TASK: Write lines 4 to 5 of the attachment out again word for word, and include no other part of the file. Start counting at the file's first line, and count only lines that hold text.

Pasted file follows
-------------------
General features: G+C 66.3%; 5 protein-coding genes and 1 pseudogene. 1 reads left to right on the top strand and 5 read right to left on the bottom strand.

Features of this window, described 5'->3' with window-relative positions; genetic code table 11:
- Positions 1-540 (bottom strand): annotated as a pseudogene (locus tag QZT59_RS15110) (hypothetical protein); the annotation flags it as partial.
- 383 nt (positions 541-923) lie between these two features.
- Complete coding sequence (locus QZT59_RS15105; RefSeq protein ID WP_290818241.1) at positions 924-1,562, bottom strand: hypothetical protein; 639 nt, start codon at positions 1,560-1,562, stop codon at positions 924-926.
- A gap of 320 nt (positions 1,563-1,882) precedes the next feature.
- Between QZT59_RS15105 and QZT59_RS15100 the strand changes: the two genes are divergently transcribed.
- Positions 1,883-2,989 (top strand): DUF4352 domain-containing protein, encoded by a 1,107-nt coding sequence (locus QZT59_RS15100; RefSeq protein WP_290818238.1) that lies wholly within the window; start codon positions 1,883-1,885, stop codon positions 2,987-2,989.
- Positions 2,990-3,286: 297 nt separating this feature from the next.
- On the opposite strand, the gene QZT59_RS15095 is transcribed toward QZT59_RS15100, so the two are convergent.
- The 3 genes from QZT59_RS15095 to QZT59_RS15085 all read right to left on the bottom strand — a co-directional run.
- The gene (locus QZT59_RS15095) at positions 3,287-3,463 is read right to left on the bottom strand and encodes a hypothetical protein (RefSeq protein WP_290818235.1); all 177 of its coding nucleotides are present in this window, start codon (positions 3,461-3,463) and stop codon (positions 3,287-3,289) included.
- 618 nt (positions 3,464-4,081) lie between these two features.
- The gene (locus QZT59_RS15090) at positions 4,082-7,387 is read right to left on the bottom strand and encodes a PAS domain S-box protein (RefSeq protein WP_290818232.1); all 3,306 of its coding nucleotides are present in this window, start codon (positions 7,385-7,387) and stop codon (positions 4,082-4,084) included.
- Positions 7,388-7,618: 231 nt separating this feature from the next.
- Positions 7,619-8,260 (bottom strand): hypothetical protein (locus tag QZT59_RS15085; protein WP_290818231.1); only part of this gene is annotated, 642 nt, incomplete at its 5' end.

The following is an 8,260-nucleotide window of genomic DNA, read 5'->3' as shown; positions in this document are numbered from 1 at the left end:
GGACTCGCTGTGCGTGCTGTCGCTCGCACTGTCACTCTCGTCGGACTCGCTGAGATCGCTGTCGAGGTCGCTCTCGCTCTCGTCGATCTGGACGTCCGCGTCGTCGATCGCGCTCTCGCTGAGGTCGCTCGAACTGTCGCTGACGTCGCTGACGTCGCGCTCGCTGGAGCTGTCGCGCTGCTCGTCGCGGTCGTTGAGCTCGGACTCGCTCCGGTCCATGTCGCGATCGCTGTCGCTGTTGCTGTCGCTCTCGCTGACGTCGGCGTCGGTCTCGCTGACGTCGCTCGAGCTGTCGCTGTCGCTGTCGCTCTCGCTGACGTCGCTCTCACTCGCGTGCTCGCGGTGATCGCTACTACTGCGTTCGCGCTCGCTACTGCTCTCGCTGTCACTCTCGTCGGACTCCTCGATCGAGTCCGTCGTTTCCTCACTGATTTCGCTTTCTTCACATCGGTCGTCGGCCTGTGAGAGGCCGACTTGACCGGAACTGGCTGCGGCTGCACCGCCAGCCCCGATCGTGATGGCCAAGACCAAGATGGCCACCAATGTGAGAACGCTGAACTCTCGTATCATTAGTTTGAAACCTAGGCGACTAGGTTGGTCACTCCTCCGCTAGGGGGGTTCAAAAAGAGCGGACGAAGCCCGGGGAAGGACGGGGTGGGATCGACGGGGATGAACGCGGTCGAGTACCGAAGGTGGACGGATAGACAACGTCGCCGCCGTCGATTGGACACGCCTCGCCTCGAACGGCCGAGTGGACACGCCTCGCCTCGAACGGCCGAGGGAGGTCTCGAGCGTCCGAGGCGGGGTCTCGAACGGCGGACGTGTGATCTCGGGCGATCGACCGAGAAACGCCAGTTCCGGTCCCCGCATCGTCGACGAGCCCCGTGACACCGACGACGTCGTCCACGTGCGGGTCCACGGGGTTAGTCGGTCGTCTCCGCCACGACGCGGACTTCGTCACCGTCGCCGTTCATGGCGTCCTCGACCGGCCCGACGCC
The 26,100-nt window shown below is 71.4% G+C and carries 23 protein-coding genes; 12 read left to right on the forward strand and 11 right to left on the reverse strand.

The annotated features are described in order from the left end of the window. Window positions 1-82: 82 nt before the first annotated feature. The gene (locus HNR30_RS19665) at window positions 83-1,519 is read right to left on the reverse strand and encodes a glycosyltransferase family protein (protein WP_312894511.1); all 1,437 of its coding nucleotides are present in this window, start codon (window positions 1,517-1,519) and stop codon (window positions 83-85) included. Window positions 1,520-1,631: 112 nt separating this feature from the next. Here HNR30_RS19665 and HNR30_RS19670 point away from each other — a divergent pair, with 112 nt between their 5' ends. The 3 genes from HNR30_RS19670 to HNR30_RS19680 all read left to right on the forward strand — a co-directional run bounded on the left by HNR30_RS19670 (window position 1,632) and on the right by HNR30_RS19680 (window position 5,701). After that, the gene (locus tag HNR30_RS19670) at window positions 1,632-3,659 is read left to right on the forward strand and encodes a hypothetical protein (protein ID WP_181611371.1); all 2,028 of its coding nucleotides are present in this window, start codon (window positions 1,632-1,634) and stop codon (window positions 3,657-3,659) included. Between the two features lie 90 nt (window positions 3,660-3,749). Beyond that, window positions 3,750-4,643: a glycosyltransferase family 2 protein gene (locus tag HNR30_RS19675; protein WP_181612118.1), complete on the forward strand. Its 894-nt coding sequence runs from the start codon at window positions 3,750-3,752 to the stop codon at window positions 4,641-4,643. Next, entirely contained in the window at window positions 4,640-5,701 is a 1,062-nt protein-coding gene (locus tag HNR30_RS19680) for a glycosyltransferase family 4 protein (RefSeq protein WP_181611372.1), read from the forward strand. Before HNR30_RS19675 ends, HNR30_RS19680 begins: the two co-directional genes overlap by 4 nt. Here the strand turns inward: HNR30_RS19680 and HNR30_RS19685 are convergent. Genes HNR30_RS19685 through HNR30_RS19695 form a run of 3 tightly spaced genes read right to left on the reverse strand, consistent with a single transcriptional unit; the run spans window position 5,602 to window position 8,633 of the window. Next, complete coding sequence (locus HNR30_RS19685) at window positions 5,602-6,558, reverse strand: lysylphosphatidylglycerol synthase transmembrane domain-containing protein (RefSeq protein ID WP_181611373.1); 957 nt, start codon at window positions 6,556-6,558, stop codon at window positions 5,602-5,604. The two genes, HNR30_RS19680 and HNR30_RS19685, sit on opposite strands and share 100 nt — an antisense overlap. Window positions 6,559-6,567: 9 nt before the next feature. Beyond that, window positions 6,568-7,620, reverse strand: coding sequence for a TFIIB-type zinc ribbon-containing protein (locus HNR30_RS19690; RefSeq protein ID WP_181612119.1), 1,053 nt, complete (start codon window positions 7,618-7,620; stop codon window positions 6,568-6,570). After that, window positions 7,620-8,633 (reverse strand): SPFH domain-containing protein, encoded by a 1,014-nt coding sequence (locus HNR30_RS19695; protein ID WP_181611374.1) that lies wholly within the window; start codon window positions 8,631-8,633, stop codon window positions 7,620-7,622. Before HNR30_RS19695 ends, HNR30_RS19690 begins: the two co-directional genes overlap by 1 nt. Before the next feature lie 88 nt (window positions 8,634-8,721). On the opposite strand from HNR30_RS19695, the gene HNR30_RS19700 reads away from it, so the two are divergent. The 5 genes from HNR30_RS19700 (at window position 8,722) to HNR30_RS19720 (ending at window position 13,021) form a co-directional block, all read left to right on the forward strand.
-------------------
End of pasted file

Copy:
- 383 nt (positions 541-923) lie between these two features.
- Complete coding sequence (locus QZT59_RS15105; RefSeq protein ID WP_290818241.1) at positions 924-1,562, bottom strand: hypothetical protein; 639 nt, start codon at positions 1,560-1,562, stop codon at positions 924-926.